One of the most meaningful, worthwhile things in the world is on the verge of extinction. If it were a rare breed of bird, many of us might start up a petition and even raise funds to save these animals. If it were an issue related to the environment, such as clean water or preserving trees in a precious rainforest, we would sound the alarm. But since the thing about which I speak is not an object, we may have already given it up to extinction. It is an invisible phenomenon that used to commonly take place between human beings known as the art of conversation.
Some of you may react against such an assertion. “Why I just spoke with someone yesterday! How silly! I speak with people all the time.” In one sense, of course, such a reaction is quite right. I’m sure most of us have talked to someone recently, although some more than others. But I need to make myself clear at this point that I am not suggesting for a moment that people are in danger of not using words to communicate, nor am I suggesting that people won’t always talk. What I am saying is that conversation as a connecting activity between human persons for the purpose of revealing ourselves and exploring the deep matters of life most certainly is on the verge of extinction.
If I still haven’t convinced you that conversation is on the verge of extinction, let me push the point home by asking you a series of questions:
When was the last time you talked to someone about the meaning of life? Did they listen to you? Did they respond to you from deep within themselves?
When was the last time you questioned culturally accepted norms and explored how they have conditioned you and me what to believe, disbelieve and reject?
When was the last time someone listened to all of your problems, pains, doubts, and fears and did not charge you an hourly fee?
When did you last share your dormant dreams from long ago that may now seem trite to some, but still mean the world to you?
While some of us may be fortunate enough to engage in such soul-deepening conversations regularly, most of us normally just engage in small talk.
Small talk, as I’m using it here, refers to the use of prepared slogans and canned answers designed to keep relationships right where they are. Small talk is like a debit card that we swipe quickly through machine-like relationships in order to get things done. Small talk is a dialogue whose outcome has been predetermined. There is no mystery or adventure to the outcome; it is not allowed. Sadly, parents often do this with their children, and Christians sometimes do it when they are “witnessing” to non-believers. Questions are not asked for the primary purpose of knowing and understanding the person they are talking with, but rather to move them, like pieces on a chessboard, in order to win. Not only does such an approach kill the kind of conversation I’m talking about, it dishonors the reality that God knows each person intimately. To God, each of us is worth knowing, so why don’t we think it’s worth conversing with someone to get to know each other?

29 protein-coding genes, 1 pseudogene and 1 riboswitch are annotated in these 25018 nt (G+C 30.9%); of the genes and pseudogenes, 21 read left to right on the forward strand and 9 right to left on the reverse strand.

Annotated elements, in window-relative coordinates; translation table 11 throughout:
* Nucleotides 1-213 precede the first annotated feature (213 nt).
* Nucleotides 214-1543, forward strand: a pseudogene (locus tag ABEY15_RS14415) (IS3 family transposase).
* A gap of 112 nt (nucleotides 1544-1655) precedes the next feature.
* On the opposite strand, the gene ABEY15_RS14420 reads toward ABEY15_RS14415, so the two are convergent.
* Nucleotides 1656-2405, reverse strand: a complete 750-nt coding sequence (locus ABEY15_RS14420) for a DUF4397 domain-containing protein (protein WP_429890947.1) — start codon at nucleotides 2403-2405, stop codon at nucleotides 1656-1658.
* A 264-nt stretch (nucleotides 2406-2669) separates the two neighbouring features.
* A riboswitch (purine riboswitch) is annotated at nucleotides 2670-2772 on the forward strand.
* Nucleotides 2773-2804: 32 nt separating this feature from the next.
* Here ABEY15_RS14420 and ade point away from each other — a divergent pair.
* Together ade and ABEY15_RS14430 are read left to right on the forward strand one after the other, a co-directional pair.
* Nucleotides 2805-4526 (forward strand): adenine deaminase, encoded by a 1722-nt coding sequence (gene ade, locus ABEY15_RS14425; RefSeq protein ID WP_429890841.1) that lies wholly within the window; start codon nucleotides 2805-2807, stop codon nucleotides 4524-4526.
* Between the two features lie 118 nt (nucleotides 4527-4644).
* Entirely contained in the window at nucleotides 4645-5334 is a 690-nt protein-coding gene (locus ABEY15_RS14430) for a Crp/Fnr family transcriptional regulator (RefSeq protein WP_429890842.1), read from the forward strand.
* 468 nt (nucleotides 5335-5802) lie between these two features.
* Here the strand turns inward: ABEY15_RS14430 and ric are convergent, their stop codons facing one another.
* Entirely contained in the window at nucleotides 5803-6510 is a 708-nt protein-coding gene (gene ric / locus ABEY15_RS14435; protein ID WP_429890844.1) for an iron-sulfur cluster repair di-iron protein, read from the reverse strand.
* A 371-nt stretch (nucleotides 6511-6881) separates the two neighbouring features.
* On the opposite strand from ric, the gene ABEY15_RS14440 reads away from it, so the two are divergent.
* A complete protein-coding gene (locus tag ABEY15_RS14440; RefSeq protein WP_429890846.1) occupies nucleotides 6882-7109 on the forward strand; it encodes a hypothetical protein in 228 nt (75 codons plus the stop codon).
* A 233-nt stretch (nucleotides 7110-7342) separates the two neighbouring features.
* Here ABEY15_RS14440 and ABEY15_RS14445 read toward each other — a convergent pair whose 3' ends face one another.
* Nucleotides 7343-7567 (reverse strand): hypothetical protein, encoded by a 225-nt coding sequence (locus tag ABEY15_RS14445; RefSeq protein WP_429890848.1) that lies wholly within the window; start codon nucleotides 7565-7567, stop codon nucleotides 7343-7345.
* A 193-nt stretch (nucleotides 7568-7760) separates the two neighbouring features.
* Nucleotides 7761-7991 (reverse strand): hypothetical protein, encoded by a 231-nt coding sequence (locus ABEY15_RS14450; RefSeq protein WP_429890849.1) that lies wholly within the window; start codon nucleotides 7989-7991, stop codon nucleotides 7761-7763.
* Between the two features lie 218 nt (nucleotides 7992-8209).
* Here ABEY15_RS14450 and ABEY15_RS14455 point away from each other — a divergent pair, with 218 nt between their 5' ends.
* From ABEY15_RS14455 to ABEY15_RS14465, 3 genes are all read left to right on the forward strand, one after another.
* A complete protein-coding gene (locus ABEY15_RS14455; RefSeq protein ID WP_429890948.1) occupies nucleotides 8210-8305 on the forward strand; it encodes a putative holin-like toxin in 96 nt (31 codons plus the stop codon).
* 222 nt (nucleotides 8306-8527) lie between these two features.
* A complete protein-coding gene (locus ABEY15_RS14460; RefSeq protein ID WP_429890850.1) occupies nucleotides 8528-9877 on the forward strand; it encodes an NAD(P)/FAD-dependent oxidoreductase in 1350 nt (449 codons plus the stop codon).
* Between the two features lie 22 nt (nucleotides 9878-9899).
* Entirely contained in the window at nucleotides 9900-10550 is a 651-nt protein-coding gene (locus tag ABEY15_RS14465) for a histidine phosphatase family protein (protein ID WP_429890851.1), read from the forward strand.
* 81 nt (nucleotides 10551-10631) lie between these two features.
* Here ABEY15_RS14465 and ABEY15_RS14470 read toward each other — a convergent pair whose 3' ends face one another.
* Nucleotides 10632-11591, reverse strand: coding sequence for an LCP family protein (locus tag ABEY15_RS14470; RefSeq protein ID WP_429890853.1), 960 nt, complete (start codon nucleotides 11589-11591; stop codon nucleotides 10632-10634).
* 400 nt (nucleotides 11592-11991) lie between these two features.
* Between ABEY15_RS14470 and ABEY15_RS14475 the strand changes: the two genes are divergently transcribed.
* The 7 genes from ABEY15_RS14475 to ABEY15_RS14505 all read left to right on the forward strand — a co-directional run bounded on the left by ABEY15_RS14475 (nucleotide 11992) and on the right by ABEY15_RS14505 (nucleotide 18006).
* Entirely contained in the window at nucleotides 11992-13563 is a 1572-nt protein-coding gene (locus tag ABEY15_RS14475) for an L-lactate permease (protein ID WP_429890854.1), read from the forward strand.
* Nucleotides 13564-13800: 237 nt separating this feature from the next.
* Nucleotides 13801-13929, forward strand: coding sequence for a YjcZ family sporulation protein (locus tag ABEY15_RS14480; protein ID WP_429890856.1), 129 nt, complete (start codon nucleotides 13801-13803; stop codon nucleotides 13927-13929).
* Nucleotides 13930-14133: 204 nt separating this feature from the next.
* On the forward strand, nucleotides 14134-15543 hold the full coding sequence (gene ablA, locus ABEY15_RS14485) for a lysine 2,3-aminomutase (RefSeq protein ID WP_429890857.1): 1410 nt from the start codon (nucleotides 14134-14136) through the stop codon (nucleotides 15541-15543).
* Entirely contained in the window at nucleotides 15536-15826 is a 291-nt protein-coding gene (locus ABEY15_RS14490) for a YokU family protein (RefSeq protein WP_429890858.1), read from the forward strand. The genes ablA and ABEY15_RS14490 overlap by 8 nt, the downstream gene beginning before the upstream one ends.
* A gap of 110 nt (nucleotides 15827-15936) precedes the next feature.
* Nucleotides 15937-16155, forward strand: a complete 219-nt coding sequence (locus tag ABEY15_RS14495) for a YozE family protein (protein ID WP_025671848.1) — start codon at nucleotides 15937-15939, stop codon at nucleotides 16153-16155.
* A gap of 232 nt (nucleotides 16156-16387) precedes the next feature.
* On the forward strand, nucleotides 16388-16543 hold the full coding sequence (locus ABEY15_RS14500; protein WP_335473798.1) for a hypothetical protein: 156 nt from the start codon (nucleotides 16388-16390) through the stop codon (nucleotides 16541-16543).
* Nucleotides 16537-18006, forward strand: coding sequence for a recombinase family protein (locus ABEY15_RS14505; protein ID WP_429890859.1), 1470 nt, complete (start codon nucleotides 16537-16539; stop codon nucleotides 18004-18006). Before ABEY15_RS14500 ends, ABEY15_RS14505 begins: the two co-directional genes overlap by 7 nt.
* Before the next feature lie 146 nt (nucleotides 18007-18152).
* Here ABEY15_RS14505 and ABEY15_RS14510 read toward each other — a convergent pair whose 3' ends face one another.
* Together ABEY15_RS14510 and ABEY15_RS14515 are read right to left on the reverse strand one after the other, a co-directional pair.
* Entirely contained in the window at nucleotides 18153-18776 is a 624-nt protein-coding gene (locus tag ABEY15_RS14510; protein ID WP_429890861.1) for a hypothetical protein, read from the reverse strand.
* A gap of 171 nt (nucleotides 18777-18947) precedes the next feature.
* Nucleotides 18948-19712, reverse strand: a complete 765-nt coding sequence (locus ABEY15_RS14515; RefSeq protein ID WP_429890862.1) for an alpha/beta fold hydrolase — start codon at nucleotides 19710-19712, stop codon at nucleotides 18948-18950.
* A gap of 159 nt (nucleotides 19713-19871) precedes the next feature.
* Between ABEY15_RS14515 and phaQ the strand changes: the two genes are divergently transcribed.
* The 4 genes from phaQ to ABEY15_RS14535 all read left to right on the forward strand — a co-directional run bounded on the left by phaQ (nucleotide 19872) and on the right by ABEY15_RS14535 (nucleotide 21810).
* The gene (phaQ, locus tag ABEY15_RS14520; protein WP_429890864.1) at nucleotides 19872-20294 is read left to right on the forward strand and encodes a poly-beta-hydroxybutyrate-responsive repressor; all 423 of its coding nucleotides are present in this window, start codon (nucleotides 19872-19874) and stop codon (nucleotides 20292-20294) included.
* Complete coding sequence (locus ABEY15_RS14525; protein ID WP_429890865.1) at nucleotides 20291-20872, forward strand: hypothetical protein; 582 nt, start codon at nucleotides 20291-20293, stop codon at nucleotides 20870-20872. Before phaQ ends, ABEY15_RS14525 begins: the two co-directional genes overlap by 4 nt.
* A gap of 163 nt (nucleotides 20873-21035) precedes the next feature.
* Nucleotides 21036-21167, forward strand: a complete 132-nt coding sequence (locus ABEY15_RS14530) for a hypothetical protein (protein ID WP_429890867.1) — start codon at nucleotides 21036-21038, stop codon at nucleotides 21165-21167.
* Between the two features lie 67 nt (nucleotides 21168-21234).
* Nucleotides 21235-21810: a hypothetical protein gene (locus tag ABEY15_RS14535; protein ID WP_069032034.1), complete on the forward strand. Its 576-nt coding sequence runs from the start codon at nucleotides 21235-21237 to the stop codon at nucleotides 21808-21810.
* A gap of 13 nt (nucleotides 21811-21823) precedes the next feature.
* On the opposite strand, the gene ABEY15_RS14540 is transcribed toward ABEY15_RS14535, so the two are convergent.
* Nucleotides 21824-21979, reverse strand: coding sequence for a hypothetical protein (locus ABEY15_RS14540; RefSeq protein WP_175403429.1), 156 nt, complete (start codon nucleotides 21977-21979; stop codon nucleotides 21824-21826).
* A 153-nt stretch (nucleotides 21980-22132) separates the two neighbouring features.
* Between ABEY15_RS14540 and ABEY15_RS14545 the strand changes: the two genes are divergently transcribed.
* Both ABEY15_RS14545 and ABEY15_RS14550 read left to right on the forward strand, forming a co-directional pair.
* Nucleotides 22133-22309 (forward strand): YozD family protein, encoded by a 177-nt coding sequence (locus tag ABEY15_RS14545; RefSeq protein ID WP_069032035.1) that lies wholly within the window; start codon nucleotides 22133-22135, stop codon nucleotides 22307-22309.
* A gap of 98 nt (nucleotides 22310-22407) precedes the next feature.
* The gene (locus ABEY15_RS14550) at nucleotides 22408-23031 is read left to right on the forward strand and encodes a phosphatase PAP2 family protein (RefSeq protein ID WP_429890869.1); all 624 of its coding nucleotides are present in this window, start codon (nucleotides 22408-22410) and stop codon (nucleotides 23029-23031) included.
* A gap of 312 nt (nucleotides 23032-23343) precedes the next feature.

One disturbing reality to me is that small talk can even take place while discussing things about the Bible and Christian living. In fact, for some people (perhaps many) talking about the Bible is a way of deflecting conversation away from themselves and their personal problems and toward a shared interested or concern outside of themselves, which in a church community, may quite naturally involve the Bible. While the Bible in no way encourages this (I am going to argue in a future article that it does the opposite), it happens nevertheless, and we are often ignorant of it and its negative side effects.
So to conclude this introduction on Recovering the Lost Art of Conversation, my main point is that most of us in modern American culture are in danger of killing off the kinds of conversations that become vehicles for personal transformation, the kind of thing the Bible refers to as “iron sharpening iron.”
I am by no means trying to pick on Christians here, I am simply aware of the fact that this piece is going to appear on a church website. If my audience were going to be different, I could have just as easily directed it toward non-Christians with many similar critiques. Whether Christian or non-Christian, as Americans living in the 21st century, I believe that our country and culture would be a better place if we recovered this lost art.
In part 2 of this article, I want to explore (1) reasons why we are losing the art of conversation, (2) what the Bible has to say (or show us) about such conversation, and (3) practical ways by which we may recover the lost art of conversation.